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Maya Lin Conceives a Soundscape for “Ghost Forest”

May 25, 2021 | Art

Maya Lin Conceives a Soundscape for “Ghost Forest”

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Artist Maya Lin created Ghost Forest Soundscape, a 13-minute complement to the exhibition’s call to action focused on climate change. The audio program highlights sounds and calls of various native species once common to Manhattan and encourages parkgoers to reflect on what has disappeared from our environment over decades and millennia.

While walking through Ghost Forest, listeners will hear clips of species including a gray fox, cougar, American black bear, elk, and wild turkey. The calls of these creatures are unexpected to visitors used to commonplace urban cacophony from the din of everyday city life.

The artist’s goal for this audio and her website, What Is Missing?, is to focus public attention on and bear witness to the significant changes from massive habitat loss of species due to human intervention. By inserting Atlantic white cedar trees from a dying forest in the Pine Barrens and by gathering the noises from varied creatures, Lin is defining through virtual and physical means ecological history, present needs, and activism towards a sustainable future.

Lin described the Soundscape as integral to the conception of Ghost Forest: “As part of the installation, we will be coordinating public programs that focus on nature-based solutions to climate change as well as highlighting the ecological history of Manhattan through a Soundscape of species that were once common in the City…We are faced with an enormous ecological crisis — but I also feel that we have a chance to showcase what can be done to help protect species and significantly reduce the climate change emissions by changing our relationship to the land itself.”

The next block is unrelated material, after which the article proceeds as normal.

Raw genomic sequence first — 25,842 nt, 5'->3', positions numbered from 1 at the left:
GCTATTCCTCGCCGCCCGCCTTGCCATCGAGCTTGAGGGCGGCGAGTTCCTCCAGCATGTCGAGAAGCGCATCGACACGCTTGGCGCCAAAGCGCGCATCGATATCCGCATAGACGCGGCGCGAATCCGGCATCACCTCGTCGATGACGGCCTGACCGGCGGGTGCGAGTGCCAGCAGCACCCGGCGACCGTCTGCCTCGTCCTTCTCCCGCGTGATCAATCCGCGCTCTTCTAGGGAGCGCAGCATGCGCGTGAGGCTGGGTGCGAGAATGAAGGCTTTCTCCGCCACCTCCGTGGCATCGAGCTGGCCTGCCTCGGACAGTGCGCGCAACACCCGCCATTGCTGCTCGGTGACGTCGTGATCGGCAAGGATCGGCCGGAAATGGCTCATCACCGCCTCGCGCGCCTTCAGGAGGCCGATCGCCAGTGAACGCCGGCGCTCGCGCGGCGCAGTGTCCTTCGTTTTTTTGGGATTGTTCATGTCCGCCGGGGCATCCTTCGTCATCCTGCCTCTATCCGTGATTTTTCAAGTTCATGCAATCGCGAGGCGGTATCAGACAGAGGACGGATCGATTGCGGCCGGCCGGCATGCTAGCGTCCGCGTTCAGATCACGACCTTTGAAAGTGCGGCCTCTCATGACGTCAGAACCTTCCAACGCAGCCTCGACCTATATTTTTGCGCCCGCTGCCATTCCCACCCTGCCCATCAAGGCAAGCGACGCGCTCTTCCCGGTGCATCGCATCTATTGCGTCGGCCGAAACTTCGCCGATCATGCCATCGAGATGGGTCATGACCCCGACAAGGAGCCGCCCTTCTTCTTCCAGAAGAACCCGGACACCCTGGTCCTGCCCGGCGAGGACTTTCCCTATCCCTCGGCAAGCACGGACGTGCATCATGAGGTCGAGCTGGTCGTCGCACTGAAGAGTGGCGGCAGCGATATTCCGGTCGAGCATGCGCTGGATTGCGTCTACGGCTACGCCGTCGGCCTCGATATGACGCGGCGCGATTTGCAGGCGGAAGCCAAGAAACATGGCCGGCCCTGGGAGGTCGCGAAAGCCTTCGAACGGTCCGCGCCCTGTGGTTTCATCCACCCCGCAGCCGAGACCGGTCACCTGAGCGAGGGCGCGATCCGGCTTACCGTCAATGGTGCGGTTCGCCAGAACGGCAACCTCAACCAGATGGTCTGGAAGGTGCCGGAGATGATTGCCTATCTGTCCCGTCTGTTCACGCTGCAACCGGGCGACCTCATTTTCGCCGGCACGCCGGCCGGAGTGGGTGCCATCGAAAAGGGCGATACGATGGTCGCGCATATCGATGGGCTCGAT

The Soundscape draws from the Macaulay Library archive of the Cornell Lab of Ornithology. Lin collaborated on the audio with John Fitzpatrick, American ornithologist and Cornell Lab Director and Matthew Medler, Collections Management Leader. Seth Rothschild, Little Recordings, was the sound engineer. The common and scientific name of each species are spoken by Alessandro Nivola and Emily Mortimer and also includes readings of animal names in the historic Southern Unami language from the Lenape Talking Dictionary website, a project of the Lenape Language Preservation Project, and for some species a second name is also included in Munsee (Lunaapeew), the language spoken by the indigenous inhabitants of Manhattan and spoken by Maaliish Molly Miller, formerly of the Stockbridge-Munsee Community. A land acknowledgment was guided by The Lenape Center in New York City.

Listen to the Soundscape here. Or while experiencing Ghost Forest in the park, scan the QR code found on park signage and immerse yourself in the sounds. You can view the accompanying text and credits here.

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